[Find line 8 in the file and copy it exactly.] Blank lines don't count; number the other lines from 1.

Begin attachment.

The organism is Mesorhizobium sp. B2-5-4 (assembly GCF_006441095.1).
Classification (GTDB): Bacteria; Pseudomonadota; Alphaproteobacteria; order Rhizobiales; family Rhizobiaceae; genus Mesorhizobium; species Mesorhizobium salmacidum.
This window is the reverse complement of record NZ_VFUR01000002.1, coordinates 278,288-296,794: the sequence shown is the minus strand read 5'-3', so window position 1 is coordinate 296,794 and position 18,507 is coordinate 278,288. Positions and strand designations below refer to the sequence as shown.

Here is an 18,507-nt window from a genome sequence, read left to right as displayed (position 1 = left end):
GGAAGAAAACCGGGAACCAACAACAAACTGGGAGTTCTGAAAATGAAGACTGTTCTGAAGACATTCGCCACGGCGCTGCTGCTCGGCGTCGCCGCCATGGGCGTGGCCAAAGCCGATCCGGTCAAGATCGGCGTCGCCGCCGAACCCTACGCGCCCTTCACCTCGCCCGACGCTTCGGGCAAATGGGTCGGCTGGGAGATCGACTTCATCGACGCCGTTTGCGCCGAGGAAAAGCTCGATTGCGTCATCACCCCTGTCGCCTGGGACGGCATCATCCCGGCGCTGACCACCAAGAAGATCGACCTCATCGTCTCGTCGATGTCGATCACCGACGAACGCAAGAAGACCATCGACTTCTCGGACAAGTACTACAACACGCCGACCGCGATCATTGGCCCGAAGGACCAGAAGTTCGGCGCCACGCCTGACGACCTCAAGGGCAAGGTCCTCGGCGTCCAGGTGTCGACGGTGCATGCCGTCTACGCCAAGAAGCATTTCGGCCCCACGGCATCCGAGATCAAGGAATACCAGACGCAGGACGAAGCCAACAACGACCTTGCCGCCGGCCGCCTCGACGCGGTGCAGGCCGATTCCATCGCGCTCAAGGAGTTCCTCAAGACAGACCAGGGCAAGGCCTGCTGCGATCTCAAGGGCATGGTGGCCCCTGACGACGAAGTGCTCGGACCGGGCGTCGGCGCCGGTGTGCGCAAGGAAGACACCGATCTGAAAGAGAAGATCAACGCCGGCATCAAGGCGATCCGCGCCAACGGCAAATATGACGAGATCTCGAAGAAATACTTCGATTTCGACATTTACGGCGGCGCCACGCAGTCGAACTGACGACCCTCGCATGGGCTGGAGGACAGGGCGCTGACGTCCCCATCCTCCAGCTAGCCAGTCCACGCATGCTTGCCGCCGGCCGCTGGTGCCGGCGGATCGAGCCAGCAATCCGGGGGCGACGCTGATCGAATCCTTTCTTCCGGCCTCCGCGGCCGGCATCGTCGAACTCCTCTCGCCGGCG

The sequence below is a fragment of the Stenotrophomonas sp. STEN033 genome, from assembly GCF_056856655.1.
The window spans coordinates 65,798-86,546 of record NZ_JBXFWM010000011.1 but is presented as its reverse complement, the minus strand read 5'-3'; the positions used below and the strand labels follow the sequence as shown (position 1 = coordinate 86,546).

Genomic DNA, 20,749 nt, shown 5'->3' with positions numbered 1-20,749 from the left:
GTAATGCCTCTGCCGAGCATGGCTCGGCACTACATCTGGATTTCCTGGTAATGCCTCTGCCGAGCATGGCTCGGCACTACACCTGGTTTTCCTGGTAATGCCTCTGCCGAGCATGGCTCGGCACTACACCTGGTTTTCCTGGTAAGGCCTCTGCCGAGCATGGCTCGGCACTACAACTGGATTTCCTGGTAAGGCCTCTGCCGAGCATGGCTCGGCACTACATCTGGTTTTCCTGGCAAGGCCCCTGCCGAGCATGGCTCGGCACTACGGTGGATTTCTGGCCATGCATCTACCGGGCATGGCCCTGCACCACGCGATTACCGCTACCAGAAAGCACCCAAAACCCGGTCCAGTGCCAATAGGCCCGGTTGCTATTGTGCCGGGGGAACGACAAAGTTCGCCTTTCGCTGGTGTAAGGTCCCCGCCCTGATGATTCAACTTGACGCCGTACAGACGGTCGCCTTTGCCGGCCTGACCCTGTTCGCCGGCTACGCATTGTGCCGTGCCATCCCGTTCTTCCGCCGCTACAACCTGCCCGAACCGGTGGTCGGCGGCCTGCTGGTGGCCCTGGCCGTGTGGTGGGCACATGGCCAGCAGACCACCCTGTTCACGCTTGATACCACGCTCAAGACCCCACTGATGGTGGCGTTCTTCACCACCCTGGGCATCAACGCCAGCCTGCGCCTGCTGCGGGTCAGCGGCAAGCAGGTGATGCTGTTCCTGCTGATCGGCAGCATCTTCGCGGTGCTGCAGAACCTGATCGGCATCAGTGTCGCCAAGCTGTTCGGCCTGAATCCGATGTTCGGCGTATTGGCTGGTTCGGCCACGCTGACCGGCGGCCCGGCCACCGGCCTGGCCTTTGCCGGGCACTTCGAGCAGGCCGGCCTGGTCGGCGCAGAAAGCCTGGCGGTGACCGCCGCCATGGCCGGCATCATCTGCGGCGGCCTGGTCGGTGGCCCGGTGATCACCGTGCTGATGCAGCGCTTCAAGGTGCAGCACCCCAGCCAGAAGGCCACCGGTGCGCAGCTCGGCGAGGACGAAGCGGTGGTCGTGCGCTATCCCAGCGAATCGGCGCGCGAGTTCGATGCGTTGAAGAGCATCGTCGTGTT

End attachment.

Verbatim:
Genomic DNA, 20,749 nt, shown 5'->3' with positions numbered 1-20,749 from the left: